3 doorsEarlier this year, I wrote about the ROI of Failure, in which I explained that the return on that investment is wisdom, with a giant asterisk as a caveat. You have to be prepared to generate and gain wisdom. This time around, we’ll look into the ROI of Wisdom; how exactly is it identified and can it be quantified or applied?

Experience is too often mistaken or used interchangeably with wisdom. There’s a big difference between the two. Experience can be measured with a scorecard and registered with yes/no checkboxes.

  • Do you have 3-5 years of “experience”?
  • Are you a college graduate? Six Sigma? PMP?
  • Have you launched an app? How about SaaS?
  • Ever used [name of software]?
  • Have you been part of a pivot or reorganization?
  • Have you managed people? Hired people? Fired people?
  • Written a product spec? Made a roadmap? A kanban wall?
  • Ever had a successful launch? Ever failed in the market?

This is all considered experience. You’ve either done it or not. Its binary. A career-based bucket list.

Everyone who has failed has gained the experience of failure. Not all have gained wisdom from failure.

Hiring Managers and Recruiters write out job descriptions with Required Experience and rattle off a list. They lock and load keywords into their ATS systems and wait for the algorithm to buzz through hundreds of incoming applications like a wood chipper and spit out a handful of “qualified” ones. The marketing folks at Brassring and Taleo would tell you their wood chippers are more like coal presses that spit out diamonds on the other end.

The fact is: everyone who has failed has gained the experience of failure. Not all have gained wisdom from failure. To know why you failed, collected learning and understanding, determined a path to success or developed a plan to increase the odds of success. Even then, not all wisdom is good. Experience alone doesn’t cut it. There is no checkbox for wisdom.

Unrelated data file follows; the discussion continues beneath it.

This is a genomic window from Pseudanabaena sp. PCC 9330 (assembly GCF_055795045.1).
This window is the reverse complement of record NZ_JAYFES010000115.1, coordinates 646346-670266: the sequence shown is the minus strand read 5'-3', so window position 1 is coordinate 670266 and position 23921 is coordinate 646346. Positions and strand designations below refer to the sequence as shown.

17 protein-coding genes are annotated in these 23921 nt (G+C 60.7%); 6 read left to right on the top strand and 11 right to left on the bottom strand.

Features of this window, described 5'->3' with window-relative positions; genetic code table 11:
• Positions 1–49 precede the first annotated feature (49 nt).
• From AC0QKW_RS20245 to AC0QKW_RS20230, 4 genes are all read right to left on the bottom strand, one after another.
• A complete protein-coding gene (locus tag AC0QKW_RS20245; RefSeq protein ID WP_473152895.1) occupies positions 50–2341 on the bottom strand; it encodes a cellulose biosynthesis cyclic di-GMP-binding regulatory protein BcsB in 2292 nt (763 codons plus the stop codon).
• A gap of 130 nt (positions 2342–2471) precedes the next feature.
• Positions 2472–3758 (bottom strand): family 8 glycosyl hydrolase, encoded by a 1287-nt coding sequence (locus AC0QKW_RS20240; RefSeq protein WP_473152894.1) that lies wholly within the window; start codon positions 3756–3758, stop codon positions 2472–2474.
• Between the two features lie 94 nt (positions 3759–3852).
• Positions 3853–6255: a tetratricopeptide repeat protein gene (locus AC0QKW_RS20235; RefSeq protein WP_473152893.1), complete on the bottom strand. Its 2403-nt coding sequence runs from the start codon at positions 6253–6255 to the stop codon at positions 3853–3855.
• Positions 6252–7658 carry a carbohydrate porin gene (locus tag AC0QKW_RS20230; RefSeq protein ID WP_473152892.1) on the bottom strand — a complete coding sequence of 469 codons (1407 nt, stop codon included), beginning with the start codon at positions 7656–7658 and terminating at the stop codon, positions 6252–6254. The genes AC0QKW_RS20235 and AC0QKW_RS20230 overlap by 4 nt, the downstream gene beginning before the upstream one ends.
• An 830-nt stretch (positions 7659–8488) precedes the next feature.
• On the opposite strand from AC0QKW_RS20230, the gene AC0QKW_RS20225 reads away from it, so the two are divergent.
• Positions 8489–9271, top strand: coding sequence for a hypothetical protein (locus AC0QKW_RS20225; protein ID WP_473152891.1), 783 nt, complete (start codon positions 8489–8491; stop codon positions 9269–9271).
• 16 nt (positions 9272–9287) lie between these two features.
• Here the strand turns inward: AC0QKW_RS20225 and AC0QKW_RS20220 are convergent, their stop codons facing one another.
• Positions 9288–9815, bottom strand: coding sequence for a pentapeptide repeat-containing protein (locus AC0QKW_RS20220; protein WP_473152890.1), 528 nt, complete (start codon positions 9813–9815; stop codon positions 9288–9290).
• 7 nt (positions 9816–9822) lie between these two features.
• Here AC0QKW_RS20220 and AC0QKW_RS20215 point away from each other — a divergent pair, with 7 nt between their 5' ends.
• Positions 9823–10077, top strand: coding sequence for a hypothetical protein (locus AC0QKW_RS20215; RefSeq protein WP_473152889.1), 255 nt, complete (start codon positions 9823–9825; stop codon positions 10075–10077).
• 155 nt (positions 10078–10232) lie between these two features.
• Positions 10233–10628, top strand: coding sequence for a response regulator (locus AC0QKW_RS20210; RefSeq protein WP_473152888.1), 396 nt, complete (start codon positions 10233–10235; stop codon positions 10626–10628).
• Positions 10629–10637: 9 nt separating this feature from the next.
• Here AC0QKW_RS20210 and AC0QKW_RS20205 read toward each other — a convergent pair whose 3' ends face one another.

Wisdom is defined as, “the quality of having experience, knowledge and good judgement” and sub-sequentially, “the soundness of an action or decision with regard to the application of experience, knowledge and good judgement.”

checklistExperience is the binary yes/no flag of “have you done this?” The “true/false” part of the test.

Knowledge digs deeper and is the “essay” portion of the test; “what did you learn from this experience, what did you take away? Were you paying attention to important things/lessons?

Judgement is the application of experience and knowledge in new situations. It is what happens after you take the test, leave the classroom and experience similar conditions in the real world. Like most judgements, it is based upon interpretation and is unique to individuals. “Wise” people are particularly skilled in all three traits, with a demonstrable track record of success and accumulation of experience, knowledge and application of good judgement.

The ROI of Wisdom is Confidence.